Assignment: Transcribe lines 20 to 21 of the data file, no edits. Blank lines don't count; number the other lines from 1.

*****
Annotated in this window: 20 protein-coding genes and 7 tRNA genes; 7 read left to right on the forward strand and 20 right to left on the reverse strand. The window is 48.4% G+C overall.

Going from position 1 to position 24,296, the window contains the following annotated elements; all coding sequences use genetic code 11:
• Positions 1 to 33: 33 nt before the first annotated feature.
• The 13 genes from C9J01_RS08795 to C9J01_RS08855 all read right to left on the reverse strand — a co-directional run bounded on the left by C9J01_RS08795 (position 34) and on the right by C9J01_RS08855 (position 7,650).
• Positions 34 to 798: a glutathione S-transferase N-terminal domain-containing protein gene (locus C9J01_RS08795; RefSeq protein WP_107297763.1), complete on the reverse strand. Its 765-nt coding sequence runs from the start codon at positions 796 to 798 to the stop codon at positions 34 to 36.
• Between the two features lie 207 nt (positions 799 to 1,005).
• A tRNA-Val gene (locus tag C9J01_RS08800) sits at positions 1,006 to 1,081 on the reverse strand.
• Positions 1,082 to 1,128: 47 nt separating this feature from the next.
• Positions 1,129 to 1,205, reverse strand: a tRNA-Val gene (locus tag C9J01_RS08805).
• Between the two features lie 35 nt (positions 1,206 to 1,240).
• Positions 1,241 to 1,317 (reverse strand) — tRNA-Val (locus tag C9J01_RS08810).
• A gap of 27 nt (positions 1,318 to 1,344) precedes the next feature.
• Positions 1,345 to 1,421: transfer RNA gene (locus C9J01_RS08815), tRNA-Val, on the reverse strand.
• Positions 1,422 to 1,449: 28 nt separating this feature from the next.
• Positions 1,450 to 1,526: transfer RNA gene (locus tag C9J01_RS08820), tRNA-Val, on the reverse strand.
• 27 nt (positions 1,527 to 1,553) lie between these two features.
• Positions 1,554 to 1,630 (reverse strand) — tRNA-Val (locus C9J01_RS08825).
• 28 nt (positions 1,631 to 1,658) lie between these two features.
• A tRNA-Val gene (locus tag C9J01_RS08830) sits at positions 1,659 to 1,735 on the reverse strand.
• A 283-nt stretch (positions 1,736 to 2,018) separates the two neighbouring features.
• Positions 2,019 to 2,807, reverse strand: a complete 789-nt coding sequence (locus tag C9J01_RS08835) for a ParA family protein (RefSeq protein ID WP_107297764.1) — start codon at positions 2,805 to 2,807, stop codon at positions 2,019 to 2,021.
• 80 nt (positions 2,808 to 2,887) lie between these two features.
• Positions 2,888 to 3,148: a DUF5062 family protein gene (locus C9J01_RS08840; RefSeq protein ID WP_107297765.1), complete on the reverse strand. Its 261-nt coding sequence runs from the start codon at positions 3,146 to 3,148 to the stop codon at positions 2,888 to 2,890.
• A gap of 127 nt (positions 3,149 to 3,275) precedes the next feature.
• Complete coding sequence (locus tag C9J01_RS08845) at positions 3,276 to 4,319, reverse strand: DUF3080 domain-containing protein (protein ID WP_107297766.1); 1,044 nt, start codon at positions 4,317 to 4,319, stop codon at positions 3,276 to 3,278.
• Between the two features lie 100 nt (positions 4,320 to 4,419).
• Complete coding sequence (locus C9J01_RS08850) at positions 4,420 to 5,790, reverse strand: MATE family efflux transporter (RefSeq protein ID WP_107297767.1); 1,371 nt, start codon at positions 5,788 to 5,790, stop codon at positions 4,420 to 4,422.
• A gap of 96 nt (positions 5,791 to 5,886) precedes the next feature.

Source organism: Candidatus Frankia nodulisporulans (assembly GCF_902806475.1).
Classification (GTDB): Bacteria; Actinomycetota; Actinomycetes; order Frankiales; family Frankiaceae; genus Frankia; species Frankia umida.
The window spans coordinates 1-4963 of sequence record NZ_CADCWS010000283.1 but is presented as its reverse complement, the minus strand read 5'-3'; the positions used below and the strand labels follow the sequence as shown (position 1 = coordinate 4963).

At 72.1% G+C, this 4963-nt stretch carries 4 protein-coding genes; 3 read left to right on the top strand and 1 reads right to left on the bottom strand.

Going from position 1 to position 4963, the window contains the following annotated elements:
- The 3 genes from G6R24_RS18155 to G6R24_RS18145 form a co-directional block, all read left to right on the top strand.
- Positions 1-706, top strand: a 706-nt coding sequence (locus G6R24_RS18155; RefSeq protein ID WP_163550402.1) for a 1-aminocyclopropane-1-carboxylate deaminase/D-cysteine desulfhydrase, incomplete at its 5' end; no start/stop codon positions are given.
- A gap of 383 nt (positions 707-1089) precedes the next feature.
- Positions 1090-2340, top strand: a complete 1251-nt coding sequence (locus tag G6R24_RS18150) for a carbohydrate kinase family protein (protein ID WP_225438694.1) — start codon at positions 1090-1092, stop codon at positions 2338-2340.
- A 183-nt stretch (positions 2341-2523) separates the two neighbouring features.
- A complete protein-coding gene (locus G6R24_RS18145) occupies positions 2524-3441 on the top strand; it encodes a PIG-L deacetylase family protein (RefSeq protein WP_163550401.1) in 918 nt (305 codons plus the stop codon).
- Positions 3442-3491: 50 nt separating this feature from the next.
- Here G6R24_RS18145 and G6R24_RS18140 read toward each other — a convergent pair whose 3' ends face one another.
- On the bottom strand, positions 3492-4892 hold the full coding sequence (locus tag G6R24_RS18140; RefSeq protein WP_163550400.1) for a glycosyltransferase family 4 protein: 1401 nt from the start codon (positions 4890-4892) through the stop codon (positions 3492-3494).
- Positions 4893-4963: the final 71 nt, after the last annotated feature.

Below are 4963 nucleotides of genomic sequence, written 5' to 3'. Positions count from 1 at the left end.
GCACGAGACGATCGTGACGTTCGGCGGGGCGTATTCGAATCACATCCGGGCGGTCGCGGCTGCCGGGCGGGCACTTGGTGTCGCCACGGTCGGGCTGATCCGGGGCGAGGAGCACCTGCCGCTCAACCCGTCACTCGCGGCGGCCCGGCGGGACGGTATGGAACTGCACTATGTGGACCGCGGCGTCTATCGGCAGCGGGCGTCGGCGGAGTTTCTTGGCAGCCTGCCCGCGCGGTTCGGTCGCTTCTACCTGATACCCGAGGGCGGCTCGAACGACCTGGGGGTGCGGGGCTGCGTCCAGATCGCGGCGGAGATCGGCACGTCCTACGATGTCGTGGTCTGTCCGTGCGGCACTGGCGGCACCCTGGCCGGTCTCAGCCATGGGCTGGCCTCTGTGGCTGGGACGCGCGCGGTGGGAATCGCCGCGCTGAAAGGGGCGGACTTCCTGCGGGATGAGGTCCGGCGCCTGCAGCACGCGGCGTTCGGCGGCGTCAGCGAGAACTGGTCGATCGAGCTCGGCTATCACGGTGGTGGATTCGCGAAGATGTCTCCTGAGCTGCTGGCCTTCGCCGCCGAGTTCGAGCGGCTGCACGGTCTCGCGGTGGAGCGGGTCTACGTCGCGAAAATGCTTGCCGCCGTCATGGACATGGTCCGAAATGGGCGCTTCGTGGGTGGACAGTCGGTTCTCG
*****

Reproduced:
• A 283-nt stretch (positions 1,736 to 2,018) separates the two neighbouring features.
• Positions 2,019 to 2,807, reverse strand: a complete 789-nt coding sequence (locus tag C9J01_RS08835) for a ParA family protein (RefSeq protein ID WP_107297764.1) — start codon at positions 2,805 to 2,807, stop codon at positions 2,019 to 2,021.